Study finds a decrease in deaths caused by heart disease in older men with a high intake of alpha and beta-carotene
Scientists at Wageningen University in The Netherlands examined data on 559
men with an average age of 72 years old who were followed for 15 years. They
were free of cardiovascular disease, diabetes and cancer at the beginning of
the study. Information on dietary intake collected in 1985, 1990, and 1995 was
analyzed for intake levels of carotenoids, vitamin C, tocopherols, and other
At the end of the follow-up period, there were 89 deaths from ischemic heart
disease, 52 deaths from stroke, and 56 from other cardiovascular causes. The
researchers found a reduction in cardiovascular deaths associated with alpha-carotene
and beta-carotene, as well as for carrots, an abundant source of these nutrients.
In their discussion of the findings, the authors remark that both alpha and
beta-carotene are important antioxidants, and that circulating carotenoids are
associated with a reduction in inflammation and improved endothelial function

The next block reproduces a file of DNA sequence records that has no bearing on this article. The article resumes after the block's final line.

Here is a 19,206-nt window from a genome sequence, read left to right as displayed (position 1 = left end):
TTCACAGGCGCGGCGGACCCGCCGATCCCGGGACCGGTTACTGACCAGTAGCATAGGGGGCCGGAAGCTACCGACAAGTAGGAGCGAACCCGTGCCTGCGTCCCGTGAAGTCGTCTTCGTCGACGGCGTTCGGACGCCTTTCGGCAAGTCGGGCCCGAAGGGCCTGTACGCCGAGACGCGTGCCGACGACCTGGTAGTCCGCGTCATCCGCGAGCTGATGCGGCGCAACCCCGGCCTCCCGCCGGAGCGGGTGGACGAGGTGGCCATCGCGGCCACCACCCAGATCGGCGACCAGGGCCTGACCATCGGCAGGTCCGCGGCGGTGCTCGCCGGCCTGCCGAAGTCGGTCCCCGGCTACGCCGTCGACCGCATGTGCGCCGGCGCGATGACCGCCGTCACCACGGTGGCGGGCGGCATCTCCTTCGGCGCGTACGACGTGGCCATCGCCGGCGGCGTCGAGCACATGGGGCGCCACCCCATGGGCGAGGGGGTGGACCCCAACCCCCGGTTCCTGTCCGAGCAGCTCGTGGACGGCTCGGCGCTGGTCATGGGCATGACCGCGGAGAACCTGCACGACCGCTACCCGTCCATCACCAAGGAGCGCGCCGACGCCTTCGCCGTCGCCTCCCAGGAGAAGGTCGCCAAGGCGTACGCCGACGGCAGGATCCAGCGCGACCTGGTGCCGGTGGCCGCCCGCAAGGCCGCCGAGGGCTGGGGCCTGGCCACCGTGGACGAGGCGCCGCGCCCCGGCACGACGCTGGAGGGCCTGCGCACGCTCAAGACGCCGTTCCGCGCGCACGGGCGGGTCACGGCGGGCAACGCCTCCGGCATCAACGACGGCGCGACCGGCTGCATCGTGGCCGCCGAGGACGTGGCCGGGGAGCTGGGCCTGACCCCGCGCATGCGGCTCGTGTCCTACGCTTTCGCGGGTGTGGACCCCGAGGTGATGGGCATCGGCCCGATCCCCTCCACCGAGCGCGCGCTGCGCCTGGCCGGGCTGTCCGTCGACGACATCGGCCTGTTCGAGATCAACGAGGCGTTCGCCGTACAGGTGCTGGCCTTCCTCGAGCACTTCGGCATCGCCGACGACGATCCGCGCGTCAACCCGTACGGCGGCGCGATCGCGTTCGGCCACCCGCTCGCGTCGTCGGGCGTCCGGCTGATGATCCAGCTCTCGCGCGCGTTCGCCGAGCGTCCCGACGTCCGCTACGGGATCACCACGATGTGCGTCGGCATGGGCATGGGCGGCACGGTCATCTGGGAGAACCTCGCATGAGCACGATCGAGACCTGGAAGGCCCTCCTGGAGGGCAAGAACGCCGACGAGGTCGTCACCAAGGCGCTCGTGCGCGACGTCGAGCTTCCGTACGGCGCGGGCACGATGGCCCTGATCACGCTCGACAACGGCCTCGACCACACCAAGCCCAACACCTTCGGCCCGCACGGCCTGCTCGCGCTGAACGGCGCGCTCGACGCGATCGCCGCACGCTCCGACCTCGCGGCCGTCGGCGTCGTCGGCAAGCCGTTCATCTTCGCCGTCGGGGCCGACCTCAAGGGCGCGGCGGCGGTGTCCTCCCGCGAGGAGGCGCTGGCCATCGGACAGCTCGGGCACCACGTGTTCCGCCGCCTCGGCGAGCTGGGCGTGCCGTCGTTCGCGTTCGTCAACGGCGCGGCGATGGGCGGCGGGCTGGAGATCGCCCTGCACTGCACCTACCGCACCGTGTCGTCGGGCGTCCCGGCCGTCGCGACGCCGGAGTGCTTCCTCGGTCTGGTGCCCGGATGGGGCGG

meaning better blood flow, improved cardiovascular health, and a decreased risk
of developing hardening of the arteries.
The tiniest particles of air pollution may be particularly bad for the
A new study links ultrafine particles from traffic to worse hardening of the
arteries in an animal study and they "may constitute a significant cardiovascular
risk factor," according to Jesus Araujo, MD, PhD, of UCLA. The team studied
air pollution and atherosclerosis in a mobile lab near a Los Angeles highway.
They piped outside air into the lab, filtering it to varying degrees for three
groups of mice.
One group breathed air laced with ultrafine particles. A second group breathed
air containing ultrafine and larger particles. The third group breathed air
free of particles. The study lasted for 40 days. During that time, mice breathing
air that only contained ultrafine particles developed the worst atherosclerosis.
The tiny particles had a big impact on health. The mice that also breathed bigger
particulates also got atherosclerosis, but it wasn't as severe. Ultrafine particulates
also hampered HDL; the good cholesterol, from fighting inflammation, the study
shows. The findings appear online ahead of print in the journal Cardiovascular